The University of Wyoming National Park Service Research Station, also known as the AMK Ranch, houses scientists conducting their research within the park.
Thanks to the wonderful people at the National Park Service, this beautiful cabin is my home base for the next three weeks.
Here, we’re off the grid a bit – there’s no cell service at the station and researchers and park staff members make up the total population of about a dozen people. Just up the road, there’s a 24-hour honor-system library with limited internet access. Other honor-system privileges include a kayak station, communal kitchens, and a general supply shed.
The experience at the research station contrasts Jackson Lake Lodge about ten minutes down the road, where vacationers take advantage of suburbanesque shops and high style amenities. If you’re looking for a spa-style vacation, Jackson Lake has you covered. But if you’re looking for a secluded space to work and a small community of scientists to hang out with on a quiet lake, then the research station is a great bet.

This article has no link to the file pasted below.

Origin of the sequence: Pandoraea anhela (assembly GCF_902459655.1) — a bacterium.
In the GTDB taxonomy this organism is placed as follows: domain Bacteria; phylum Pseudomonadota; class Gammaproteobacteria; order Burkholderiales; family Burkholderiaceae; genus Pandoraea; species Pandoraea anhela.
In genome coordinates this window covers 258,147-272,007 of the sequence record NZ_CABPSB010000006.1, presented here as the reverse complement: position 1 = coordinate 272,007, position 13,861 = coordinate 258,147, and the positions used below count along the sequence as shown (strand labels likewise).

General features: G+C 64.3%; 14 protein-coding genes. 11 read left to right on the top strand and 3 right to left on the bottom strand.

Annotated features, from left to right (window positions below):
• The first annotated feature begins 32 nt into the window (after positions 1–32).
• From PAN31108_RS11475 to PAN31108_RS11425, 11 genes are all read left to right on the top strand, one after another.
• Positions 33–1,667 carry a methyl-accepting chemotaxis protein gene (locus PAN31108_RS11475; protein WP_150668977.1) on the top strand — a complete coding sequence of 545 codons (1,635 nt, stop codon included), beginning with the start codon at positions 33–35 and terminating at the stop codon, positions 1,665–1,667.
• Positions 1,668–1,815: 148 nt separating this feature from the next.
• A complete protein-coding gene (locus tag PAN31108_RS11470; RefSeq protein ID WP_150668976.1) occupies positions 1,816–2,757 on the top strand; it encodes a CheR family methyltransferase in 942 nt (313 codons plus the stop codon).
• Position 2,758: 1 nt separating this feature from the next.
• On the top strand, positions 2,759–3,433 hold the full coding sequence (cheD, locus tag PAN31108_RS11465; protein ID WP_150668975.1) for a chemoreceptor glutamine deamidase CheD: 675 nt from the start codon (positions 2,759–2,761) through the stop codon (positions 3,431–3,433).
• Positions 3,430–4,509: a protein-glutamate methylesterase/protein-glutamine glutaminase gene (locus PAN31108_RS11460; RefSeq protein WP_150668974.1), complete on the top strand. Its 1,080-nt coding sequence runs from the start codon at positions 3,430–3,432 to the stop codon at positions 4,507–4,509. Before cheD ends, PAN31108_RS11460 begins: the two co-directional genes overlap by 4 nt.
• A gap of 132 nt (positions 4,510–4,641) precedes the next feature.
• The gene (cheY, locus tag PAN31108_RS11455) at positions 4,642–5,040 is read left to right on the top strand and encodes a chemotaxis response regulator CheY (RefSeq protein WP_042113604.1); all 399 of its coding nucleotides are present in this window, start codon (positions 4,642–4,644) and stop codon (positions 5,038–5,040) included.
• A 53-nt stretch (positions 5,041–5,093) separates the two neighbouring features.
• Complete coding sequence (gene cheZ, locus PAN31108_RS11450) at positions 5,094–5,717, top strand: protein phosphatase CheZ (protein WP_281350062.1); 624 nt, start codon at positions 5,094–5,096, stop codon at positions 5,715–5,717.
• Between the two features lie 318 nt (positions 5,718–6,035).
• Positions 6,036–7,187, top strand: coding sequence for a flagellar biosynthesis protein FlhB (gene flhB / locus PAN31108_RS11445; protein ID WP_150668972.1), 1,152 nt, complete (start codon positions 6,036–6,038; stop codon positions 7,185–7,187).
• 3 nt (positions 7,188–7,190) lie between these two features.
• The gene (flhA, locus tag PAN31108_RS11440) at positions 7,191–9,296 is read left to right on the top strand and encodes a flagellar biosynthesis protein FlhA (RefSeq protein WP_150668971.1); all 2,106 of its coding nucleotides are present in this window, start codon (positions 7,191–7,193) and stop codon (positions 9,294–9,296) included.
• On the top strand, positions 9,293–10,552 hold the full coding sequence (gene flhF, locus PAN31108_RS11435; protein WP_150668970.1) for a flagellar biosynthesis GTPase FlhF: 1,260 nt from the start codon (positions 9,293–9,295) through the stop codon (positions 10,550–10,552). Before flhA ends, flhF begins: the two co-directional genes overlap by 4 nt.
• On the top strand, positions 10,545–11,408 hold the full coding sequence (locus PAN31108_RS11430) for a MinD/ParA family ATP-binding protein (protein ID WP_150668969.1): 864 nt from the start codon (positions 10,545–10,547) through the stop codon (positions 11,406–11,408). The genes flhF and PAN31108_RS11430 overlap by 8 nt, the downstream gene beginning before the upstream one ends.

On that note, one of the best things about being here is interacting with other researchers studying within the park. Last year, I met graduate students from Wyoming, Idaho, and Montana, all of which were studying wildlife within the Greater Yellowstone Ecosystem. This year, I met Dr. Monica Turner, an ecologist from the University of Wisconsin, who studies large-scale wildfires and is known for her work in Yellowstone.
Given the research station’s central location to Grand Teton and Yellowstone National Parks, it makes sense that everyone congregates here to conduct field research, exchange ideas, and collaborate across fields. In fact, I think many partnerships have sparked over shared mosquito spray, market runs, and homegrown herbal tea.
In the next few days, we’ll tag along with staffers Jade and Coleman to observe their microfauna transect data collection near the station. For now, we’re taking it easy and stocking up for the week.